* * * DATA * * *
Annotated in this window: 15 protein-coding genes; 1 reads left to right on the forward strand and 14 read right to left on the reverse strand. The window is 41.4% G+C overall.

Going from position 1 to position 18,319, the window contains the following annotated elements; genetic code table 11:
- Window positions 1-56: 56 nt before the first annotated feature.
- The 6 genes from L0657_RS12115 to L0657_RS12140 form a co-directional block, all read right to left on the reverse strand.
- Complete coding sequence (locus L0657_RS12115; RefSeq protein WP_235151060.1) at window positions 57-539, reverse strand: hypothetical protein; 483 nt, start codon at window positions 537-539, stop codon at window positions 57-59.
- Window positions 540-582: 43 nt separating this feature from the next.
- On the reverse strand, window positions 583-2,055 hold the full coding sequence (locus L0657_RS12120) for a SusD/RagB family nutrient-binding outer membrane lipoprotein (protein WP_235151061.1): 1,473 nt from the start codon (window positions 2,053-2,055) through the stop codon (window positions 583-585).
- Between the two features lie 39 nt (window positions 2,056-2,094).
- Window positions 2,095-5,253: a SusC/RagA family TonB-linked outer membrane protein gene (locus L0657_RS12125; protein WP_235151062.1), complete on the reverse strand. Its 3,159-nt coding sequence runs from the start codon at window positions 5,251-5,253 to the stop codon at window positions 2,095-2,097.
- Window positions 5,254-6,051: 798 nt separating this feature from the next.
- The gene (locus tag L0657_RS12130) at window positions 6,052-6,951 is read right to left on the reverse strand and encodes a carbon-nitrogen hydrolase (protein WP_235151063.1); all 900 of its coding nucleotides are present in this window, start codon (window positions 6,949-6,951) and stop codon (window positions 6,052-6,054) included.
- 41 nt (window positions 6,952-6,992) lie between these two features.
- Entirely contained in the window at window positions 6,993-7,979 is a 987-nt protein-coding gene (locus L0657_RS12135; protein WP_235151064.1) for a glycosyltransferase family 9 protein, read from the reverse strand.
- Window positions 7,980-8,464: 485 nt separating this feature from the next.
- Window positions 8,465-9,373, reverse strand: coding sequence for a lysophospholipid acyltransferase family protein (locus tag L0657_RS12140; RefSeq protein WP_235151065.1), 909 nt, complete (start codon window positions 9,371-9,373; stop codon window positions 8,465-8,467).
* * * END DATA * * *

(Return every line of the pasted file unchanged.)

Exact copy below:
Annotated in this window: 15 protein-coding genes; 1 reads left to right on the forward strand and 14 read right to left on the reverse strand. The window is 41.4% G+C overall.

Going from position 1 to position 18,319, the window contains the following annotated elements; genetic code table 11:
- Window positions 1-56: 56 nt before the first annotated feature.
- The 6 genes from L0657_RS12115 to L0657_RS12140 form a co-directional block, all read right to left on the reverse strand.
- Complete coding sequence (locus L0657_RS12115; RefSeq protein WP_235151060.1) at window positions 57-539, reverse strand: hypothetical protein; 483 nt, start codon at window positions 537-539, stop codon at window positions 57-59.
- Window positions 540-582: 43 nt separating this feature from the next.
- On the reverse strand, window positions 583-2,055 hold the full coding sequence (locus L0657_RS12120) for a SusD/RagB family nutrient-binding outer membrane lipoprotein (protein WP_235151061.1): 1,473 nt from the start codon (window positions 2,053-2,055) through the stop codon (window positions 583-585).
- Between the two features lie 39 nt (window positions 2,056-2,094).
- Window positions 2,095-5,253: a SusC/RagA family TonB-linked outer membrane protein gene (locus L0657_RS12125; protein WP_235151062.1), complete on the reverse strand. Its 3,159-nt coding sequence runs from the start codon at window positions 5,251-5,253 to the stop codon at window positions 2,095-2,097.
- Window positions 5,254-6,051: 798 nt separating this feature from the next.
- The gene (locus tag L0657_RS12130) at window positions 6,052-6,951 is read right to left on the reverse strand and encodes a carbon-nitrogen hydrolase (protein WP_235151063.1); all 900 of its coding nucleotides are present in this window, start codon (window positions 6,949-6,951) and stop codon (window positions 6,052-6,054) included.
- 41 nt (window positions 6,952-6,992) lie between these two features.
- Entirely contained in the window at window positions 6,993-7,979 is a 987-nt protein-coding gene (locus L0657_RS12135; protein WP_235151064.1) for a glycosyltransferase family 9 protein, read from the reverse strand.
- Window positions 7,980-8,464: 485 nt separating this feature from the next.
- Window positions 8,465-9,373, reverse strand: coding sequence for a lysophospholipid acyltransferase family protein (locus tag L0657_RS12140; RefSeq protein WP_235151065.1), 909 nt, complete (start codon window positions 9,371-9,373; stop codon window positions 8,465-8,467).